This helps counter the objection and demonstrates how you can help them overcome potential hurdles.

Sometimes, objections are simply misunderstandings or fears. Stories can help educate your prospects and bring clarity and perspective.

Other times, an objection is a legitimate drawback or feature that you do not have in your model. In these situations, you should uncover how important this issue really is to the prospect and showcase how your work provides a broader benefit for their lifestyle or objectives.

Remember, objections provide opportunities for deeper conversations that can lead to a better understanding of your prospect’s needs and goals. By addressing objections with empathy, expertise, and relevant solutions, you can build stronger client relationships and guide them toward a more sound financial future.

Storytelling Skills #6: The Recruiting Process

If you are trying to recruit experienced advisors to your firm, it is the same process. Focus on uncovering the advisor’s story and recognize that there are many different types of financial advisors with different business models.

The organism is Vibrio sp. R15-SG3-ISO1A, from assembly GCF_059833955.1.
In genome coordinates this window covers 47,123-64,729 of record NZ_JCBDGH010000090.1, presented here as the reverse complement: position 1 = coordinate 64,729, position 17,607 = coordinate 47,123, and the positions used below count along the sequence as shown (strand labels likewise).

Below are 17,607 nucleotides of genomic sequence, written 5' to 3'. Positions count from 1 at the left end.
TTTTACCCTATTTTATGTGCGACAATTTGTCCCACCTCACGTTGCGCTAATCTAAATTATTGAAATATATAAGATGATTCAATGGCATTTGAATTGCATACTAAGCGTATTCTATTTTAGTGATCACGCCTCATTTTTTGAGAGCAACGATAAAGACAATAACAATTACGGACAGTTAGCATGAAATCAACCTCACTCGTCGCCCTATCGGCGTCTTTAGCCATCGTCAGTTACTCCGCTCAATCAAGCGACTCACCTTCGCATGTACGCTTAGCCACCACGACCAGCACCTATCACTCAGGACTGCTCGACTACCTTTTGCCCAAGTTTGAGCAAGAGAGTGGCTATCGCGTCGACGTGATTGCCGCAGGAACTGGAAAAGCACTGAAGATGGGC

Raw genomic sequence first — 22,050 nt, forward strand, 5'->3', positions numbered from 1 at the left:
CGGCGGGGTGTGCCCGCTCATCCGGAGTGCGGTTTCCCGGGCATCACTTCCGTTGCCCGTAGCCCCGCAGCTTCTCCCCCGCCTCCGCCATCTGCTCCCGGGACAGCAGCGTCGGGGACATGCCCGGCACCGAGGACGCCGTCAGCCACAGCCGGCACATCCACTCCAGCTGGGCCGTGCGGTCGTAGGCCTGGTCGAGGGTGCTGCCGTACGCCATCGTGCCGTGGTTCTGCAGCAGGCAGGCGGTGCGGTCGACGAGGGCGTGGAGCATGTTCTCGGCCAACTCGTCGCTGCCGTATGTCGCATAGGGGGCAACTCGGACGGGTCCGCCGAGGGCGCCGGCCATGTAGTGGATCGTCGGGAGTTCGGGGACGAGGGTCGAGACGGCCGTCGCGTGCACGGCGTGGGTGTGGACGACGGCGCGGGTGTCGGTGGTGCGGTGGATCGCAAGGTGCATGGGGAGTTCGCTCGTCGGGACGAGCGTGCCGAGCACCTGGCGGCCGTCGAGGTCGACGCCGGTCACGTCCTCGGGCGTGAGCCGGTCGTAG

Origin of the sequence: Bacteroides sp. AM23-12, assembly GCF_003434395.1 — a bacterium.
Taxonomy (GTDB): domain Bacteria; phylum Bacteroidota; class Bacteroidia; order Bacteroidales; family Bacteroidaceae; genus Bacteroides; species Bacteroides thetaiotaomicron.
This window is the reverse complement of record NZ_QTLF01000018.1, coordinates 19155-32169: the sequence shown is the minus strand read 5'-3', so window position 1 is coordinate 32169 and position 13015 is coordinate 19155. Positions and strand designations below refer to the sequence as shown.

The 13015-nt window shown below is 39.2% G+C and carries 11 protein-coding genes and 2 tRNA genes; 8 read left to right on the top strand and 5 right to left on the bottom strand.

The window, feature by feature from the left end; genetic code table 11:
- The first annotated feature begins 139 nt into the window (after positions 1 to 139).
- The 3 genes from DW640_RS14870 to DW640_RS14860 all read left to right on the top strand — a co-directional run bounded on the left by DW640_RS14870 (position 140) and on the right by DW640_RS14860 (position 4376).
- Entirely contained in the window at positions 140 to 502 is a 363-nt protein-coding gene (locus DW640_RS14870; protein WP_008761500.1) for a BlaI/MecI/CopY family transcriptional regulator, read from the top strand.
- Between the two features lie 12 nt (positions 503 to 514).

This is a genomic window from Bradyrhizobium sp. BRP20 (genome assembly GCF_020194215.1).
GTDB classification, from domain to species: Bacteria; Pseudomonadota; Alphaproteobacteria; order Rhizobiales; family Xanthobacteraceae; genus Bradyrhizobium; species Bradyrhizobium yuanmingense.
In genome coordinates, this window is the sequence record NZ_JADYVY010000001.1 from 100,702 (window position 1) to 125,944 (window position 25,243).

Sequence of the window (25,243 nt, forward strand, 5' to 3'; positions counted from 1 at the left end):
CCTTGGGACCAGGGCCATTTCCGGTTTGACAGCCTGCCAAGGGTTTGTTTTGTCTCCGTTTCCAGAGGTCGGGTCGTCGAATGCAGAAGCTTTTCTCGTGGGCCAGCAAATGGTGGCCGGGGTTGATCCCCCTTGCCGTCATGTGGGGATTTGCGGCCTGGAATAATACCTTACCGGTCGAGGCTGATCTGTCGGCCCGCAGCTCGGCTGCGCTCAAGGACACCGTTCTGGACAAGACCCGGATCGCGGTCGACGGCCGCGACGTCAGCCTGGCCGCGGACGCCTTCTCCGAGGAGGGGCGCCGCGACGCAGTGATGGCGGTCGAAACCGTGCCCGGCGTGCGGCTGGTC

Position your story from the advisor’s lens. For instance, what resonates with an insurance professional may not resonate with an investment advisor.

It requires you to research the types of advisors you want to recruit and share relevant outcomes that are meaningful to them.

For example:

  • You help RIAs and financial advisors complete their financial planning and honor their fiduciary role. You help them enhance their client experience.
  • You help P&C specialists elevate their risk advisory role and risk consulting services.
  • You help financial advisors spend more time with their clients. You give them the support they’ve rightly earned.
  • You help insurance professionals push their cases over the finish line and give them the assurance they are serving their clients well.

Knowing your audience and their motivations.

Your initial planning meetings with prospects should be about getting to know them and their story. In doing so, you will have direction on which aspects of your firm or your process will be most relevant to their situation. This creates curiosity and forms the basis for a mutually beneficial, long-term relationship.

Your stories should be genuine, relatable, and relevant to your prospect’s needs. When done right, storytelling can turn a sales pitch into a memorable client experience that resonates long after your initial interactions have ended.

Tiffany MarkarianStorytelling in the Planning Process